Superiorly Satirical: How to pay for college

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Superiorly Satirical: How to pay for college

Journalism Student

Journalism Student

Journalism Student

The more expensive something is, the better its quality. Right? Since I want to have the best education possible,  I better start looking for colleges with the highest tuition. As for how to pay for it, there are endless solutions as long as you’re willing to look for them. 

I’m so thankful college tuition is now three times more expensive than it was when my parents went to college; seriously,  who would want to learn in an environment accessible to everyone? For me, I would rather pay $50,000 a year to go to a four-year private school to receive that elite education, rather than mingle with the masses at cheap public colleges.

Plus, the increase in tuition cost makes total sense. With more people attending colleges, it’s only reasonable to weed out those who are not serious about a college education by raising prices.

In most cases, affording college shouldn’t be a problem as  you should have been saving for college from a young age. Every practical child puts their allowance or lemonade stand money toward college, and I’m sure most parents created college savings accounts for their children the minute they are married. And in case all your savings were lost in a big fire or stolen by robbers, here are a few solutions: 

My first piece of advice for getting the best education and paying the high tuition would be to just take out a loan; it’s simple as that. Who cares if you have to spend up to 20 years paying it off? What matters most is getting a degree from a reputable college. Sure, most employers might not even check to see where you received your education, but it’ll still be worth it to display that piece of paper that lets everyone know you are superior.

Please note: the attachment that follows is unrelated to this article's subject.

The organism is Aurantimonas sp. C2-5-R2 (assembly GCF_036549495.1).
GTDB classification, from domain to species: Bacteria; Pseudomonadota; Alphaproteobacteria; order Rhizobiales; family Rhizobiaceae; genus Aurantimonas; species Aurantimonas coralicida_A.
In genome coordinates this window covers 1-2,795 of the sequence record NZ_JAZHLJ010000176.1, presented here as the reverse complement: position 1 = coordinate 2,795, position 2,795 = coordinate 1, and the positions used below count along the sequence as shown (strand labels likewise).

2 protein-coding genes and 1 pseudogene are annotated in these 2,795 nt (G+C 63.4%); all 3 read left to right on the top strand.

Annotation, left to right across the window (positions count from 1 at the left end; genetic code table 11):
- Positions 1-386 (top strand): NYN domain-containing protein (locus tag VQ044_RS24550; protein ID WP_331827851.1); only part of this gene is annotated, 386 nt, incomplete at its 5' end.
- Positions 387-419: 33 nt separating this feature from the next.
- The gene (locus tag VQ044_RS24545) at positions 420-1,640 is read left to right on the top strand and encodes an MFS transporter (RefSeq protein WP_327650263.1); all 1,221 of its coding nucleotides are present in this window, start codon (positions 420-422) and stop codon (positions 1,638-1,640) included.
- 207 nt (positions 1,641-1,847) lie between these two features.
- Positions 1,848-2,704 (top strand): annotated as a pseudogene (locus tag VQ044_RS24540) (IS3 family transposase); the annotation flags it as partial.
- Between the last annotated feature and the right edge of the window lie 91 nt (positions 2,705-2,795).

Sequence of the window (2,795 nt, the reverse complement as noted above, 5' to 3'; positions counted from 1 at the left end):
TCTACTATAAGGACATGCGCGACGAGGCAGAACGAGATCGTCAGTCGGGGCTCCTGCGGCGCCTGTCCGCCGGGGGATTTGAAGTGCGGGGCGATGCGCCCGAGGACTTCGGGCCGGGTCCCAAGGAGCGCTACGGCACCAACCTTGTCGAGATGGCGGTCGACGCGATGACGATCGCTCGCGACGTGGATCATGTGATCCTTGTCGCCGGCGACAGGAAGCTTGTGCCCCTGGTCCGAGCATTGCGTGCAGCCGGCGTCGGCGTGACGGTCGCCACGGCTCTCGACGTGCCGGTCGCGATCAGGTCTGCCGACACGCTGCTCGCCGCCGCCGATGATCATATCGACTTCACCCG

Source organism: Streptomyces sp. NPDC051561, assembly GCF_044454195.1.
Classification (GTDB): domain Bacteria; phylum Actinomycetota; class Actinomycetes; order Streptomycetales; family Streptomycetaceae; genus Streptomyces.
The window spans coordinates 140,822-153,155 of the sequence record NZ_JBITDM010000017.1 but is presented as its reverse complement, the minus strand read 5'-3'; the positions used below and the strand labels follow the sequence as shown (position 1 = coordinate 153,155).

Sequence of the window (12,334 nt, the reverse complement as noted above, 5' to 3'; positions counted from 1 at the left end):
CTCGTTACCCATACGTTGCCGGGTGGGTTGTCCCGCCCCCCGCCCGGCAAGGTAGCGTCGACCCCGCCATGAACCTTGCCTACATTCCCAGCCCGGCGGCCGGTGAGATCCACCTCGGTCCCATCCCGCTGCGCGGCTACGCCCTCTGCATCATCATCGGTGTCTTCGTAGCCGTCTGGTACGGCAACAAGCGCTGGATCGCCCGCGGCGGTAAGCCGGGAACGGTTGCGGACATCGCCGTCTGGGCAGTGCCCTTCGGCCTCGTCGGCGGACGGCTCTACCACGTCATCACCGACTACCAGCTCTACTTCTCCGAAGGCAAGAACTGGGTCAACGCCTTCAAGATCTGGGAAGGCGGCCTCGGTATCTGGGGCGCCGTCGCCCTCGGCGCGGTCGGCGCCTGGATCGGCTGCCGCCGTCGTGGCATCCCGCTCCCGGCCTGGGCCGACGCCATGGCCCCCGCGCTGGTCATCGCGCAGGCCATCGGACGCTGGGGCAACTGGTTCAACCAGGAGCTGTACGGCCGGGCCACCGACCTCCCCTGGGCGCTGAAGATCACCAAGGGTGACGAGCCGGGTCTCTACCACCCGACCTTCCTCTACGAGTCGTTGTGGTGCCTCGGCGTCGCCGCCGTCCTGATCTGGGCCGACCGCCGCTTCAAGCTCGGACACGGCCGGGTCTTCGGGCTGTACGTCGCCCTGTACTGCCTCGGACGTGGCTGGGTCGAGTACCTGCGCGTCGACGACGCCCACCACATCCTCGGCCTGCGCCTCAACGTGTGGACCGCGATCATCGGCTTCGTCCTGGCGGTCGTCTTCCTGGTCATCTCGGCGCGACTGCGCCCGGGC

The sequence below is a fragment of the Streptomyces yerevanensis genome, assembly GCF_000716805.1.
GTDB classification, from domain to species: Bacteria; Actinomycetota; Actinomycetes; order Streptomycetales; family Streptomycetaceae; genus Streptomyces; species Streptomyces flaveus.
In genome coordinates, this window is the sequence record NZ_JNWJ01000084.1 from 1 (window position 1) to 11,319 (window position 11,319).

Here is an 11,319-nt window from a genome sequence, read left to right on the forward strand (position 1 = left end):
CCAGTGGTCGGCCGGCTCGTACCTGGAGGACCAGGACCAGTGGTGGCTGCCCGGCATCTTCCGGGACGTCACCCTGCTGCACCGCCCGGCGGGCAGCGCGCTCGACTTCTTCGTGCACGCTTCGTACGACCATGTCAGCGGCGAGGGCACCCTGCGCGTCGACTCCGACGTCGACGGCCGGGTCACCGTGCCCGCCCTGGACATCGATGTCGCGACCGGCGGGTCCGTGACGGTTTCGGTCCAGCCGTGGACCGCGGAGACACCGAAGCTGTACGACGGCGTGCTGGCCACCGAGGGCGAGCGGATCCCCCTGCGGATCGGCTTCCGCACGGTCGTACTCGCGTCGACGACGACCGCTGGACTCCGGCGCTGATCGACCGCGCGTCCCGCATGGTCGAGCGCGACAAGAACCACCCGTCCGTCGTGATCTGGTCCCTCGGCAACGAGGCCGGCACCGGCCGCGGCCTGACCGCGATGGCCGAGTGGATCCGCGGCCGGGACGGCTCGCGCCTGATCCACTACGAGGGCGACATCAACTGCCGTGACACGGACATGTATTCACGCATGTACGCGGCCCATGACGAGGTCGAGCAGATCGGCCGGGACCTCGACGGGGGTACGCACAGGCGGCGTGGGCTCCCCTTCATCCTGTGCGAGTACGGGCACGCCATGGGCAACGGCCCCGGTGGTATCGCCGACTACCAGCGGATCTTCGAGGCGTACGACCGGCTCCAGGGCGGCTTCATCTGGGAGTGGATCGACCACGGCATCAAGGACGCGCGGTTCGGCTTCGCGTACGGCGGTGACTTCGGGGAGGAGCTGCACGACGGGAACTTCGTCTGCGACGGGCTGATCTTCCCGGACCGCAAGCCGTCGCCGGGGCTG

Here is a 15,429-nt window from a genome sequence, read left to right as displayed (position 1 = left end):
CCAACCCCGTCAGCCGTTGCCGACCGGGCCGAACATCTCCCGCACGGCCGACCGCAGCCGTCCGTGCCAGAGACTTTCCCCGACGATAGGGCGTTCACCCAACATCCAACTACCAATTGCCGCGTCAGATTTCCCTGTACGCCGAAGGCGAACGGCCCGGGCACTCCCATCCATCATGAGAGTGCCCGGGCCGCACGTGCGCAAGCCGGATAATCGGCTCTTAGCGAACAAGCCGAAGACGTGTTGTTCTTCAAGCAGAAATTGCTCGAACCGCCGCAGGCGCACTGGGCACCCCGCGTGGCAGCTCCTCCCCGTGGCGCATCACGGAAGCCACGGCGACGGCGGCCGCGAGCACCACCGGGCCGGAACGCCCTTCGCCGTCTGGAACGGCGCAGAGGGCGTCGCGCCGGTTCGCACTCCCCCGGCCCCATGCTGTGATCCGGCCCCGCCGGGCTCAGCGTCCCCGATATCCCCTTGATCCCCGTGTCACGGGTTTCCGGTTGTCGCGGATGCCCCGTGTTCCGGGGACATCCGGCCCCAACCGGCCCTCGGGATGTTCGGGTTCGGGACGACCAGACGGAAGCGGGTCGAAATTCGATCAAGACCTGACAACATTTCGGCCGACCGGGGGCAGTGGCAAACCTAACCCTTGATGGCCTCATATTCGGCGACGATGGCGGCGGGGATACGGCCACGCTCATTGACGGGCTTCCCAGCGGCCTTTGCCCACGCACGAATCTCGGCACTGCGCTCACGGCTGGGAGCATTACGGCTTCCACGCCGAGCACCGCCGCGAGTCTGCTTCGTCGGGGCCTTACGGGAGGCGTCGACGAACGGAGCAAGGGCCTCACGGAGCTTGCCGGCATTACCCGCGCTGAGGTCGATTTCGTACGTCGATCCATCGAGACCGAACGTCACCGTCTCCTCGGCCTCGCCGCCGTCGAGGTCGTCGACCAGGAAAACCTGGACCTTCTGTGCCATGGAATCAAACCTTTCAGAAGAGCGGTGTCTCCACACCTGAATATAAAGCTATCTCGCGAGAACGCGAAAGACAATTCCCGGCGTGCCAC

If you don’t want to graduate with enormous debt, another solution is to get a scholarship. It’s not hard—all you have to do is beat out thousands of other kids based on your academic ability, or maybe just be phenomenal at a sport you have a lifetime of experience in.

One way to ensure that you win a scholarship is to score a 1600 on the SAT, receive a 36 on the ACT, have a 5.0 GPA and be involved in many extracurricular activities. Besides, if you’re just not good enough to get a scholarship, at least that scholarship won’t be wasted on you; it’ll go to someone who is more talented and worthy.

If the options I’ve listed so far don’t work out for you, there’s always the choice of taking eight AP tests and getting a five on all of them. This way, you can skip a year’s worth of college expenses. 

In the end, there are so many solutions to this simple problem that every student should be able to find some way to get into college. If worst comes to worst, just boycott college altogether to protest the high tuition prices; instead, learn what you would have in college through the internet. The internet is just as qualified as those fancy college professors with actual degrees and experience.